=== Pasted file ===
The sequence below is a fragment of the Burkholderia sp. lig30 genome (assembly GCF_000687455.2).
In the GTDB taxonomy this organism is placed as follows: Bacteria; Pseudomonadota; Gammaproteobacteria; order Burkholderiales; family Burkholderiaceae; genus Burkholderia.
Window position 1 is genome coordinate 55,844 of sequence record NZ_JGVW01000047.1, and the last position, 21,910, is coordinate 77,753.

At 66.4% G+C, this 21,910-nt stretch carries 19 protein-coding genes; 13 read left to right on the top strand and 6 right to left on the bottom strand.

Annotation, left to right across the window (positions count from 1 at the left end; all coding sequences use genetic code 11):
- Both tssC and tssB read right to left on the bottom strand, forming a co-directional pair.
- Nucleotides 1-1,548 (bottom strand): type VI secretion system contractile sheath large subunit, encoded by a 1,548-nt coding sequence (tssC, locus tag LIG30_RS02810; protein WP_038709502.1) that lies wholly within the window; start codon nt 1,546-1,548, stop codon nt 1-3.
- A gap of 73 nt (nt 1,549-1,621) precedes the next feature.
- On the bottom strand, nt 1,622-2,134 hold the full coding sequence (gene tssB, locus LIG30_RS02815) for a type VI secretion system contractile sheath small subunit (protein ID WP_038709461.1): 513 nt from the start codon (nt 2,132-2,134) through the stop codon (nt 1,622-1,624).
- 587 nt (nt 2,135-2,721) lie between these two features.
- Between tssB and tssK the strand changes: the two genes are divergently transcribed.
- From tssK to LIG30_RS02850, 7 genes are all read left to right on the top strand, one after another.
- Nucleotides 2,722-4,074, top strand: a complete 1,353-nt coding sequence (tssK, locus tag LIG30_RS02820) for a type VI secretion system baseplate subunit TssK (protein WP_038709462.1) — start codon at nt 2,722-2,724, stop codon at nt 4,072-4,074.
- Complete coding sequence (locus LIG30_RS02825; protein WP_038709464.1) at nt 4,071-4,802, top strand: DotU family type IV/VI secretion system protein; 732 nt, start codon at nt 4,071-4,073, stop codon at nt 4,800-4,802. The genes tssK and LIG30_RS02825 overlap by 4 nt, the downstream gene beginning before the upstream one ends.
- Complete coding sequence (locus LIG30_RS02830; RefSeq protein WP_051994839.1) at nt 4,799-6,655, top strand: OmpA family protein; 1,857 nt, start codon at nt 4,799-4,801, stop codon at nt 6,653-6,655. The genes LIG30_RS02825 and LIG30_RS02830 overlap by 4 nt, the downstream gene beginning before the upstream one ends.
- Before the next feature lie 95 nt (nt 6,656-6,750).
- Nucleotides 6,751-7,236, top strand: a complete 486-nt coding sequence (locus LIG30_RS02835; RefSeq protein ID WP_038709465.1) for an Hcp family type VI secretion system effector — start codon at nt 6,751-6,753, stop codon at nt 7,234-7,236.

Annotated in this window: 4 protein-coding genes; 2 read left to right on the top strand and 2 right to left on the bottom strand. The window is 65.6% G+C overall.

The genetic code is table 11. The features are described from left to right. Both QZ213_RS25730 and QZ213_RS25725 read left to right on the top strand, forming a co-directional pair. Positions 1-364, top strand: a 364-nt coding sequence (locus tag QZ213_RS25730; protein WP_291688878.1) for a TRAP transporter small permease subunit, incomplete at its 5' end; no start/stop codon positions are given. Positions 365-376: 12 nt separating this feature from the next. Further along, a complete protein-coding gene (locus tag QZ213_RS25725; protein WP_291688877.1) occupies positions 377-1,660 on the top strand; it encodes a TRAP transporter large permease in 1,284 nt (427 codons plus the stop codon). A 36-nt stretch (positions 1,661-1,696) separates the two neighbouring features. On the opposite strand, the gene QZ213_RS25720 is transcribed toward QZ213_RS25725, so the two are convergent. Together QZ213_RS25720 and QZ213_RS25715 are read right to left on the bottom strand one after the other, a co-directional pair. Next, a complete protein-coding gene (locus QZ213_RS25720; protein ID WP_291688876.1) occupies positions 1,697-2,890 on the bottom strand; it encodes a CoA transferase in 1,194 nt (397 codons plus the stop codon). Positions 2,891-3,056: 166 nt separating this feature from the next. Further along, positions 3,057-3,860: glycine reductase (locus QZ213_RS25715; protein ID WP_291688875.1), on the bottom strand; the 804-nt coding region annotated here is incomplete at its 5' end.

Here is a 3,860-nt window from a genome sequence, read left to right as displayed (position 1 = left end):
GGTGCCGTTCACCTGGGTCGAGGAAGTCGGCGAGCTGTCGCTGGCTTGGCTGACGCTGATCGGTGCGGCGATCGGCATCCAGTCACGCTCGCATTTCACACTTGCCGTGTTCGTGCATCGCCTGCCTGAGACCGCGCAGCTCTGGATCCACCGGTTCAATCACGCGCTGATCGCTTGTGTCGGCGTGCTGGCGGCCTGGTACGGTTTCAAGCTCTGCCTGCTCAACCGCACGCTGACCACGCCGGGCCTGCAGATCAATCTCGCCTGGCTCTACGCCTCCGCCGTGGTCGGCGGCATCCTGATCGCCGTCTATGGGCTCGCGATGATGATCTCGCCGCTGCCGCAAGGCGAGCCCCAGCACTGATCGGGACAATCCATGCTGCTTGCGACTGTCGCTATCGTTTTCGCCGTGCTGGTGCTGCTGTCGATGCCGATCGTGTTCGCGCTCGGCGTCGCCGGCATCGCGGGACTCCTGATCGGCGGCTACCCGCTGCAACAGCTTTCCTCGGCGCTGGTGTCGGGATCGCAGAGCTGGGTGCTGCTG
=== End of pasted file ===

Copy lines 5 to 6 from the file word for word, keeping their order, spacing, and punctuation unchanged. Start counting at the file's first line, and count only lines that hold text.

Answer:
Annotation, left to right across the window (positions count from 1 at the left end; all coding sequences use genetic code 11):
- Both tssC and tssB read right to left on the bottom strand, forming a co-directional pair.